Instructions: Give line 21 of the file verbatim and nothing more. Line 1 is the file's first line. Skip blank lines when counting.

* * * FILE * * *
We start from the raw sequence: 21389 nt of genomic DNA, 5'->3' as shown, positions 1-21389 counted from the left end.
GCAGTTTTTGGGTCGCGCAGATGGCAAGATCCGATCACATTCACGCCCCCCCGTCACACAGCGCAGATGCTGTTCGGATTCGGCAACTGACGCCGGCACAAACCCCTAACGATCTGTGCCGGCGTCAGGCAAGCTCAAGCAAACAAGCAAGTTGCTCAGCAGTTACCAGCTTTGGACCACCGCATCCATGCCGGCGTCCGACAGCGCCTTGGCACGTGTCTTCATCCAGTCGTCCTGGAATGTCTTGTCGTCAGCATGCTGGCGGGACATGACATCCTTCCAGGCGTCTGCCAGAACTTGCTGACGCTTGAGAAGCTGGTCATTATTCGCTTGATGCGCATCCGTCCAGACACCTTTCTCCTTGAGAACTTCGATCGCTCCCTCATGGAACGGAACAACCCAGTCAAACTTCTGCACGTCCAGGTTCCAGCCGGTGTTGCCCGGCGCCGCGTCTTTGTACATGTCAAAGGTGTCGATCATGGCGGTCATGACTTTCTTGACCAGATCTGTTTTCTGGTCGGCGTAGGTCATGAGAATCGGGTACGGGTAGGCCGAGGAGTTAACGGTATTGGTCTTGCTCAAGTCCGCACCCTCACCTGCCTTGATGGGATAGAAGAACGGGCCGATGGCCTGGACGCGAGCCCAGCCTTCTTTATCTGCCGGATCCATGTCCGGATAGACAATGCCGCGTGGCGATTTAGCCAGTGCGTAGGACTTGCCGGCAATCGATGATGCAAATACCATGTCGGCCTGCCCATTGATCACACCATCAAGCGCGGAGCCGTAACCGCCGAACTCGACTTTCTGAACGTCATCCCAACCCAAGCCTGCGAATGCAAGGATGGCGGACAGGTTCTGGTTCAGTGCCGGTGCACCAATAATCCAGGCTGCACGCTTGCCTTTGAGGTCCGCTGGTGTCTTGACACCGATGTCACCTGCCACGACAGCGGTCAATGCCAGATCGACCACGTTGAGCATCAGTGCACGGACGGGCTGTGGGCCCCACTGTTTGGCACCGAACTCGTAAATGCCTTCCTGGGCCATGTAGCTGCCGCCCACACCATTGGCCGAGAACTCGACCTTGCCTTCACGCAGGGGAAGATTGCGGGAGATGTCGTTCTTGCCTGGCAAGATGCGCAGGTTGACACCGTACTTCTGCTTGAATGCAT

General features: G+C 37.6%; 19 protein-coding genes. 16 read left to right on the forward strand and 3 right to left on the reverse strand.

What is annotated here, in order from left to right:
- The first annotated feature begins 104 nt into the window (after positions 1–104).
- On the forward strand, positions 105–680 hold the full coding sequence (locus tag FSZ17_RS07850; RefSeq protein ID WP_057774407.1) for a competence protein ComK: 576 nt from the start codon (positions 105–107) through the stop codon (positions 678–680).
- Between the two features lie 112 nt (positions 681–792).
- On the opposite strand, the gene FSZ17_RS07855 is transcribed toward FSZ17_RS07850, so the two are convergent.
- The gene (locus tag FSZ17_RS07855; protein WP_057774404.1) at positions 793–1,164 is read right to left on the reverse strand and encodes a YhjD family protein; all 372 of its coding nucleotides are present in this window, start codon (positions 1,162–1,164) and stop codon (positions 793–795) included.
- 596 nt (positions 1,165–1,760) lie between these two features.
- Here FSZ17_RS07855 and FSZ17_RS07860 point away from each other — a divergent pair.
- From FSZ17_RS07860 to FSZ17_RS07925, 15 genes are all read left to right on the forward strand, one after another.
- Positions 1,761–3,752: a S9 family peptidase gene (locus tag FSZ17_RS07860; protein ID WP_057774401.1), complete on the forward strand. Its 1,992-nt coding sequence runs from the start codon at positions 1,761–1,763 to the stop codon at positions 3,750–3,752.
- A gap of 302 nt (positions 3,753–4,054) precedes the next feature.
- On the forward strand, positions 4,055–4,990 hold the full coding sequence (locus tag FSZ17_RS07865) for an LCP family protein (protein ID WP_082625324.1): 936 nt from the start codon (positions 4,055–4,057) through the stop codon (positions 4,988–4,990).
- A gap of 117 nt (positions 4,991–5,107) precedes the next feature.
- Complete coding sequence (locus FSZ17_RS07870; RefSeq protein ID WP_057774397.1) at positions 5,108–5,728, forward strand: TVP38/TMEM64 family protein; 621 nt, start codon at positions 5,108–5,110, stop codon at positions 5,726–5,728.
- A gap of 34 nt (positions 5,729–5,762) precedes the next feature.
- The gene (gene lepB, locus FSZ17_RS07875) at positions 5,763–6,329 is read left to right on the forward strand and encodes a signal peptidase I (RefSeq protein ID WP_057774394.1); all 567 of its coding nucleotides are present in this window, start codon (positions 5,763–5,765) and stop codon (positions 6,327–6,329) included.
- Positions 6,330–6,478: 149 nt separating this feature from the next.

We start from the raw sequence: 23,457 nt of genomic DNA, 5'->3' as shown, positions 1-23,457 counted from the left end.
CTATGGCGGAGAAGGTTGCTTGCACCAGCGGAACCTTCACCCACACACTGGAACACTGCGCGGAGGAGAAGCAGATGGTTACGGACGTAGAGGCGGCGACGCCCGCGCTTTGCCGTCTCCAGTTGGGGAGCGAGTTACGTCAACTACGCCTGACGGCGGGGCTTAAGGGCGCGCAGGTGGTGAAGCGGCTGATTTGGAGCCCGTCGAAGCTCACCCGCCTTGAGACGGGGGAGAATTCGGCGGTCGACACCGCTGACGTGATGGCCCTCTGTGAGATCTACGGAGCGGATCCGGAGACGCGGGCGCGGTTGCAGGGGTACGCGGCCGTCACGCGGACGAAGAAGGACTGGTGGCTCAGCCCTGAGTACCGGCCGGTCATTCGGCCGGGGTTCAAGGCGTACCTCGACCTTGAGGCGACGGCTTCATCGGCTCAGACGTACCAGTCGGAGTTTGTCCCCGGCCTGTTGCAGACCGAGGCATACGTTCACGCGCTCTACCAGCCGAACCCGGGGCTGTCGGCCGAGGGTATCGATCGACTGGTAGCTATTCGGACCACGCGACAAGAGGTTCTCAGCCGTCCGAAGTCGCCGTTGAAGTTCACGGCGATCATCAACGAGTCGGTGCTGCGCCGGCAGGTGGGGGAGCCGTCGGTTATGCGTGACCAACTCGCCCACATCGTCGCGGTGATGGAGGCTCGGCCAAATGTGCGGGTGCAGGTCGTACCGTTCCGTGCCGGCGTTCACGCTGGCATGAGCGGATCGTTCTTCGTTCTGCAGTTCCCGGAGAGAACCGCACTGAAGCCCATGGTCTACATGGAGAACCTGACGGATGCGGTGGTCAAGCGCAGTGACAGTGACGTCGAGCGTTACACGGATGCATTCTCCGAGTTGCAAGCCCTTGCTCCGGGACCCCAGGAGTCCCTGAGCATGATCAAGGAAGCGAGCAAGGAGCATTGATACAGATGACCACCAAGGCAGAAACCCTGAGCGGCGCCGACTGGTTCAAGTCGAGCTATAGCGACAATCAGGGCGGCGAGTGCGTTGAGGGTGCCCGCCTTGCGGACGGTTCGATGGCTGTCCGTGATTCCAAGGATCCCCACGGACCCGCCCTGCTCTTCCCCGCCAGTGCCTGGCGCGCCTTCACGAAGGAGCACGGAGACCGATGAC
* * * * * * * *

We start from the raw sequence: 23,457 nt of genomic DNA, 5'->3' as shown, positions 1-23,457 counted from the left end.